Former President Donald Trump’s new social network, Truth Social, will launch on iOS on February 21st, according to a listing on the App Store. (That’s Presidents Day, if you didn’t know. Subtle.) The app is being made by the Trump Media and Technology Group (TMTG), Trump’s new media company led by former US Rep. Devin Nunes.
Truth Social looks very much like a Twitter clone, based on screenshots in the App Store listing. The profile page shown in one screenshot looks almost exactly like Twitter’s, and posts appear to have icons for replies, retweets, faves, and sharing. (Truth Social describes each individual post as a “truth” in the app’s description. The retweet equivalent is apparently called a “re-truth.”)
The Twitter-like design likely isn’t an accident
The social network’s Twitter-like design is almost assuredly no accident. Twitter was Trump’s favorite megaphone for years, until he was permanently banned in January 2021 shortly after the January 6th insurrection on the US Capitol. In May, he launched what was essentially a blog where he posted pithy Twitter-length comments, but it wasn’t nearly as popular as his former Twitter account and was shut down less than a month after it launched. Trump sued Twitter in October in an attempt to reinstate his account.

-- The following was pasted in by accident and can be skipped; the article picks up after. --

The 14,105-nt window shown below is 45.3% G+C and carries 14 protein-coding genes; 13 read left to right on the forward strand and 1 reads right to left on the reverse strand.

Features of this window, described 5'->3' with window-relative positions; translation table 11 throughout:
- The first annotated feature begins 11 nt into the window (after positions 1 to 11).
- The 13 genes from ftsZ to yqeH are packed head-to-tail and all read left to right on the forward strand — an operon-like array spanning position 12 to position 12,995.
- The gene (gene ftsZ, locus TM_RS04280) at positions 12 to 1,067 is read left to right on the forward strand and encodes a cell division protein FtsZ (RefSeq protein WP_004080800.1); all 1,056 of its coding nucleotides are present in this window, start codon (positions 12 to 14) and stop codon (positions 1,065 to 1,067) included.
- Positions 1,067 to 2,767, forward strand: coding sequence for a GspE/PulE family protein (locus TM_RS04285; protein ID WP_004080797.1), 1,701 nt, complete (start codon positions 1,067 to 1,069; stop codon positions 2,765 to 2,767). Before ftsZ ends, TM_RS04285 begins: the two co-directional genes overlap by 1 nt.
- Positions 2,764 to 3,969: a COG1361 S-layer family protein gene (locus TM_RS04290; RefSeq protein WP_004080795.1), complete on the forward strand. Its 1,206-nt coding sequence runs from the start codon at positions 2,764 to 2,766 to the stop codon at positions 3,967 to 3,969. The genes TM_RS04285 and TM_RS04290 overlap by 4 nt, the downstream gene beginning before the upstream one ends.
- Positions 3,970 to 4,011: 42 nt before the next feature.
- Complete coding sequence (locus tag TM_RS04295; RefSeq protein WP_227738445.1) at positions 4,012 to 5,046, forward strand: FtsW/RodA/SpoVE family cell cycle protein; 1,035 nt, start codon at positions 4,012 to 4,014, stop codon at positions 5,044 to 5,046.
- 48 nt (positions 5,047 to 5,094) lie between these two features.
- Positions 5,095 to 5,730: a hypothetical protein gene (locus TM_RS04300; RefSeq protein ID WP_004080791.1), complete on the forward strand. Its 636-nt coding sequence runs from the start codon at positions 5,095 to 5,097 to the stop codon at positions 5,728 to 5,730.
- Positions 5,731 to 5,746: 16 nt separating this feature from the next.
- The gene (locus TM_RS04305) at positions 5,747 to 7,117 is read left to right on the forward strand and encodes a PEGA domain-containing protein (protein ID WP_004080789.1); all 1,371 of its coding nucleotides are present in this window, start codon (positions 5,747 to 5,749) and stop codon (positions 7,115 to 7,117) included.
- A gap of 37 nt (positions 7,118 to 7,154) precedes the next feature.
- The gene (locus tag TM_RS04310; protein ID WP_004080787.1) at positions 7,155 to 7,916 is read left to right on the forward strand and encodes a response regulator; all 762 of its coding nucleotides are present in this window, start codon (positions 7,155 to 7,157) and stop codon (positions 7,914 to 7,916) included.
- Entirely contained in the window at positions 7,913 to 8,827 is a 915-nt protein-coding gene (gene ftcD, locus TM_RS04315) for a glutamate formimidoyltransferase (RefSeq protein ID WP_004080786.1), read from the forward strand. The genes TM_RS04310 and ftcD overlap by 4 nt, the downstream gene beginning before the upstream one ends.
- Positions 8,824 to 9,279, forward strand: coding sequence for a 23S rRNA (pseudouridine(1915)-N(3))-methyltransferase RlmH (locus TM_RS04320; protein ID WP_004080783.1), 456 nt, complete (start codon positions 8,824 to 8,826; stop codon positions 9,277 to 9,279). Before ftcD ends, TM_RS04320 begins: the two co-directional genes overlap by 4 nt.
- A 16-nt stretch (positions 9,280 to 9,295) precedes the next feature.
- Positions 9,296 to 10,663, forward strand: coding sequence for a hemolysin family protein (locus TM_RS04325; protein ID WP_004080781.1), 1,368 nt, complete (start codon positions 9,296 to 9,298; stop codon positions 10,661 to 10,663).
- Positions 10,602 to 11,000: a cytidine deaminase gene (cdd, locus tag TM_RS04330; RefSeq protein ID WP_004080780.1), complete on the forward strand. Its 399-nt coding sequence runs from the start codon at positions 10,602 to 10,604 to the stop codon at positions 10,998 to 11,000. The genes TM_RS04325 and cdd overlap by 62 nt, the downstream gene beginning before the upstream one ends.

It’s unclear if February 21st is also when Truth Social will be available on the web and / or Android. If you visit Truth Social’s website right now, there’s only a button to preorder the free app on the App Store and a form you can fill out to join a waiting list. It’s also unclear whether the social network will be invite-only when it launches.
TMTG didn’t immediately respond to questions from The Verge. Truth Social has already launched in beta for “invited guests only,” Trump said as part of a December announcement about TMTG’s partnership with the video sharing site Rumble (which will provide video and streaming technology for Truth Social).
Truth Social has already hit some controversy, however. Truth Social is built using Mastodon’s source code, but in October, Mastodon published a statement saying Truth Social was in violation of Mastodon’s software license because Truth Social claimed it was proprietary and because Truth Social didn’t share its source code back. Mastodon said it sent a formal letter to Truth Social’s chief legal officer asking that it share the source code, and Truth Social has since added an “Open Source” section to its website.